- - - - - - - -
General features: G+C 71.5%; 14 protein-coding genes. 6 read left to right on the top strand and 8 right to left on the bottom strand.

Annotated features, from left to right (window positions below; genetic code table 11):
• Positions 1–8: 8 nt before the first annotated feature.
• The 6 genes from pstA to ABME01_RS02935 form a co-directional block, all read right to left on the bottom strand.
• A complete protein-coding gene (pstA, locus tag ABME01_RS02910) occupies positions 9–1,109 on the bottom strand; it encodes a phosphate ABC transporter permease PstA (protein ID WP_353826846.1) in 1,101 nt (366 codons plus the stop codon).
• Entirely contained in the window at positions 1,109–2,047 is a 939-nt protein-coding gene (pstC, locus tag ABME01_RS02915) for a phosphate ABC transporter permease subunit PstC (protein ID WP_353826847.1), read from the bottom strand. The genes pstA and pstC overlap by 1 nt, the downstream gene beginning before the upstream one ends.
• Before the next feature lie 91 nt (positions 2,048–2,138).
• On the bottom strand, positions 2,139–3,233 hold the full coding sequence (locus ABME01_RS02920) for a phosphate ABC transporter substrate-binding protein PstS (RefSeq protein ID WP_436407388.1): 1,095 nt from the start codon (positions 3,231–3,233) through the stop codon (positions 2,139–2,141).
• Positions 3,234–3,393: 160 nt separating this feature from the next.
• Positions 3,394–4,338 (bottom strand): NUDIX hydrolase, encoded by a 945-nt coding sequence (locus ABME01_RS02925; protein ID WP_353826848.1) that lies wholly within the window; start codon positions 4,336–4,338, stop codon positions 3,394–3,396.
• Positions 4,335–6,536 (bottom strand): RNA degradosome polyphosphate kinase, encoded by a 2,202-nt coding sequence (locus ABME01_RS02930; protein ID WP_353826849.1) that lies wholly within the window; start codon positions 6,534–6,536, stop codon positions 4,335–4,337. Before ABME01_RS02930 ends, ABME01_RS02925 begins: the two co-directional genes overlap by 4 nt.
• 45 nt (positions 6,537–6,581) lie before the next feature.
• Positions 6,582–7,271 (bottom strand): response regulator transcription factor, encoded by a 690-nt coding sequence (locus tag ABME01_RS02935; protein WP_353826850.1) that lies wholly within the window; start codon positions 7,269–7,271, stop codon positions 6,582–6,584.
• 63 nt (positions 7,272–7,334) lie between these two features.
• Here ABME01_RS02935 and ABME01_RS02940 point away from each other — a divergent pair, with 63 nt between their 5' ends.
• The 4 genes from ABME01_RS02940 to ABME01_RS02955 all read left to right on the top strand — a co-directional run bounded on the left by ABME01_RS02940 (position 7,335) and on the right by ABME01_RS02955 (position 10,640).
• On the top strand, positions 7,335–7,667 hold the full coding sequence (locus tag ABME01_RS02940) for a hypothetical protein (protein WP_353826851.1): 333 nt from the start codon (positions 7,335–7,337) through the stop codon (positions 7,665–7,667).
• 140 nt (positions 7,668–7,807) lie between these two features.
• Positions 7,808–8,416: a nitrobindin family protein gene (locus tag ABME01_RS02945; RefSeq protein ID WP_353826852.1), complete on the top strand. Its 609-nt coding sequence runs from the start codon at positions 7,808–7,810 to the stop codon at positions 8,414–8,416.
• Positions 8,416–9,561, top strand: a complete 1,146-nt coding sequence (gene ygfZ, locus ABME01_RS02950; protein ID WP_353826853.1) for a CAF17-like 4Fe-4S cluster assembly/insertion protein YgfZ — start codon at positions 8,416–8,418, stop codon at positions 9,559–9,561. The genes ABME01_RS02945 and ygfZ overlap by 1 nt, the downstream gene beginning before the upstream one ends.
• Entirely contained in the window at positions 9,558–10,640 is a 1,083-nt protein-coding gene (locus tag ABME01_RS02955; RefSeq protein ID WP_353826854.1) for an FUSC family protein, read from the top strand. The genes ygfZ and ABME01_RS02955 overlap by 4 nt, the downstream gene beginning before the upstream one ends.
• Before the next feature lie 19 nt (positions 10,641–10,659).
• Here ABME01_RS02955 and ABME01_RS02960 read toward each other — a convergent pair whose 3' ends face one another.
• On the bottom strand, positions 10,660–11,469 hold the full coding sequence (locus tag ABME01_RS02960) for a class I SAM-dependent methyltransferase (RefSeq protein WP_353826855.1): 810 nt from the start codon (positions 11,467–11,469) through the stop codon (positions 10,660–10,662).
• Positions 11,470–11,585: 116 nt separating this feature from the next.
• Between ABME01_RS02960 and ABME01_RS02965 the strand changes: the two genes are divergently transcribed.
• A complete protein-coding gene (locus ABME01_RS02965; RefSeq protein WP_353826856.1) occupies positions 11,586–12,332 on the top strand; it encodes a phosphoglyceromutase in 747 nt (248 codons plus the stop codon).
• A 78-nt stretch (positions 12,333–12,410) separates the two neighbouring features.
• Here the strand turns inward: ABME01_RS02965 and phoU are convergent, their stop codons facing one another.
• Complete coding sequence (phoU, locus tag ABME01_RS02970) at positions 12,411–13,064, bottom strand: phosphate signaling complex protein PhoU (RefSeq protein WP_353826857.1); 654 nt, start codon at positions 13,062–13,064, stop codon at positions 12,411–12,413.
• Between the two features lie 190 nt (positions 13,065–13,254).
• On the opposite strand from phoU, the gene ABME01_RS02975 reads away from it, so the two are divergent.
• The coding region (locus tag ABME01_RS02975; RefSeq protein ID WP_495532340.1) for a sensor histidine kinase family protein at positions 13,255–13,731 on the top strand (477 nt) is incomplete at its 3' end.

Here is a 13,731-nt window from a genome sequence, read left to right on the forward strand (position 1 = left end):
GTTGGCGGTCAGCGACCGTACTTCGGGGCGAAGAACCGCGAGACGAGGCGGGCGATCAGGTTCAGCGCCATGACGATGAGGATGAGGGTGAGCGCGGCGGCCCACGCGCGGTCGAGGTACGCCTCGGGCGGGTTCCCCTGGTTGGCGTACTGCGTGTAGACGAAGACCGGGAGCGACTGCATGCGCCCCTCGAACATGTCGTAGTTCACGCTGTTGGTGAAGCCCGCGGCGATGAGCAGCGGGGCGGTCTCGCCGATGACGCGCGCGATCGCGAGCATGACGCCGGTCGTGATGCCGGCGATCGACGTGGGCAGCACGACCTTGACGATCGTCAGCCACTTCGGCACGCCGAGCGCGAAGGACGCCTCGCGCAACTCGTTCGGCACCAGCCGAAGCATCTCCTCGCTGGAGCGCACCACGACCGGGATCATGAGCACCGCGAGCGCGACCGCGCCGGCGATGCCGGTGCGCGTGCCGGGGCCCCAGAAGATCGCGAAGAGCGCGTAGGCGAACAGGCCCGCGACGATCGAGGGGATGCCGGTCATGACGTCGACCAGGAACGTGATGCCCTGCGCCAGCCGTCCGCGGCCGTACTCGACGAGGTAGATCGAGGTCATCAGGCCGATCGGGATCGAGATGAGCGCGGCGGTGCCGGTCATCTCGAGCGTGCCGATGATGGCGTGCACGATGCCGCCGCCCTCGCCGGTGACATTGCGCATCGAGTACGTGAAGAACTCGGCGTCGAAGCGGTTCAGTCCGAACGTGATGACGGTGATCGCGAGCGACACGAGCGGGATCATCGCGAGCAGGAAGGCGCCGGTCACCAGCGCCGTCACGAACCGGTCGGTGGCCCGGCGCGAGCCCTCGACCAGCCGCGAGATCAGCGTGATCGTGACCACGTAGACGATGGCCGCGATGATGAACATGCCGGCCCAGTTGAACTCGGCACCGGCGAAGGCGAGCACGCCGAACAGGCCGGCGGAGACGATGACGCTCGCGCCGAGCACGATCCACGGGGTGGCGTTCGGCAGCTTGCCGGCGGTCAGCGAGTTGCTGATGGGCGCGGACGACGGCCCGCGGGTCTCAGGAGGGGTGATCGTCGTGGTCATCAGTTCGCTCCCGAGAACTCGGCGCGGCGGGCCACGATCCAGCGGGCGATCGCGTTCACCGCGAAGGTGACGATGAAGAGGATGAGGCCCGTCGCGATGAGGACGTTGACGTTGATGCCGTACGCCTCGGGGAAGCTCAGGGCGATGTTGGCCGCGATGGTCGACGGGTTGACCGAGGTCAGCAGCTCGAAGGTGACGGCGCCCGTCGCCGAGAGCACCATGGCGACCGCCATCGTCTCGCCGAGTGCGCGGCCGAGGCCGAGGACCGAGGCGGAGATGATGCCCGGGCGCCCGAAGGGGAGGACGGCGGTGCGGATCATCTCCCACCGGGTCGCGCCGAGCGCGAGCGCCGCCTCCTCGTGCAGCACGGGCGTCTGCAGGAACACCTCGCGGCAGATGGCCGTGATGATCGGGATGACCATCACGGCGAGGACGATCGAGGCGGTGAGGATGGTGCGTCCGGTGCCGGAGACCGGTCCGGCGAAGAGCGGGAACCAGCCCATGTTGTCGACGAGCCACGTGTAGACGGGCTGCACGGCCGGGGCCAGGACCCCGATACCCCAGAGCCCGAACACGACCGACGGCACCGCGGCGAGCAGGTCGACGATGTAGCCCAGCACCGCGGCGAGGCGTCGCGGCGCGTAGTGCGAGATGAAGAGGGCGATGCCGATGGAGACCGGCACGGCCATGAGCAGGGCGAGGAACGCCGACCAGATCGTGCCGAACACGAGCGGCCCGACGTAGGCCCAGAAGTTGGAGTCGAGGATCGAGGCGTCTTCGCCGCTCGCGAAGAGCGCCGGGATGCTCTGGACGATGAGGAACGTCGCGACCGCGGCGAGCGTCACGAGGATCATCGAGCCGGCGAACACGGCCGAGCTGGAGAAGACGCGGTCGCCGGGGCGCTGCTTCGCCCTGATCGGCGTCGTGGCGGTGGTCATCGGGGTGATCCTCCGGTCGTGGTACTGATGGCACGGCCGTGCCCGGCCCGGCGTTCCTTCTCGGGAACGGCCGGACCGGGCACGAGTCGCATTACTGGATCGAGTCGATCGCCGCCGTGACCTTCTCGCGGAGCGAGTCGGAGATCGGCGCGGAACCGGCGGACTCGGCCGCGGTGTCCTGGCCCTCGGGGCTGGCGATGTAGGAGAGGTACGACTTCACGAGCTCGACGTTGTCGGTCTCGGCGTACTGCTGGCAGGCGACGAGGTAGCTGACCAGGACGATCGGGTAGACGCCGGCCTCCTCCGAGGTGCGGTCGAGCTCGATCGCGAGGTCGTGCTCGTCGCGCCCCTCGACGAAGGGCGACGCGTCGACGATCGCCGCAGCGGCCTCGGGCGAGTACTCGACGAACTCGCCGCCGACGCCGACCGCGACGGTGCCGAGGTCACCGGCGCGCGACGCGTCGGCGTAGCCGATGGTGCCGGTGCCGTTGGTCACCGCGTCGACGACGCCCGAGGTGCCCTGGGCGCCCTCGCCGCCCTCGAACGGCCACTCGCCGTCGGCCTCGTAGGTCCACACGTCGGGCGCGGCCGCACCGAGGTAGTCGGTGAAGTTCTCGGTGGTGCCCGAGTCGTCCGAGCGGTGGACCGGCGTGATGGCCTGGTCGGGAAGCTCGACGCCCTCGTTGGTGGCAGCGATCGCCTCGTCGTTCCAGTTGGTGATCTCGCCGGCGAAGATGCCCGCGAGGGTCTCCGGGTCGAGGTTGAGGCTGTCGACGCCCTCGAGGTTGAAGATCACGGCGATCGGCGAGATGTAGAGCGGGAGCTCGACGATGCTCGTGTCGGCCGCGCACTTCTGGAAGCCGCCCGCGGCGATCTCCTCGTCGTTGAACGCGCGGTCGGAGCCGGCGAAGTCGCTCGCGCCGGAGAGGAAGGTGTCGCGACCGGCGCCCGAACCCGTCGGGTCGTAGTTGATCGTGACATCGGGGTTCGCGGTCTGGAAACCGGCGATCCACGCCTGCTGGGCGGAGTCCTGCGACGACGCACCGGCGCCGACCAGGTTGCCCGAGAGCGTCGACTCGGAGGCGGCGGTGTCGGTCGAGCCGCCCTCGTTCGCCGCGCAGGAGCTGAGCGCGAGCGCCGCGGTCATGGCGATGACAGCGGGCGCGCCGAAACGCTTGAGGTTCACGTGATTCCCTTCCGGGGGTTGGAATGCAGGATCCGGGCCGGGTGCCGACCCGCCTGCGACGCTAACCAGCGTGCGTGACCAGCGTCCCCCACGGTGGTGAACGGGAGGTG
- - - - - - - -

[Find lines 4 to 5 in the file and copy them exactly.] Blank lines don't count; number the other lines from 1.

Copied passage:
• The 6 genes from pstA to ABME01_RS02935 form a co-directional block, all read right to left on the bottom strand.
• A complete protein-coding gene (pstA, locus tag ABME01_RS02910) occupies positions 9–1,109 on the bottom strand; it encodes a phosphate ABC transporter permease PstA (protein ID WP_353826846.1) in 1,101 nt (366 codons plus the stop codon).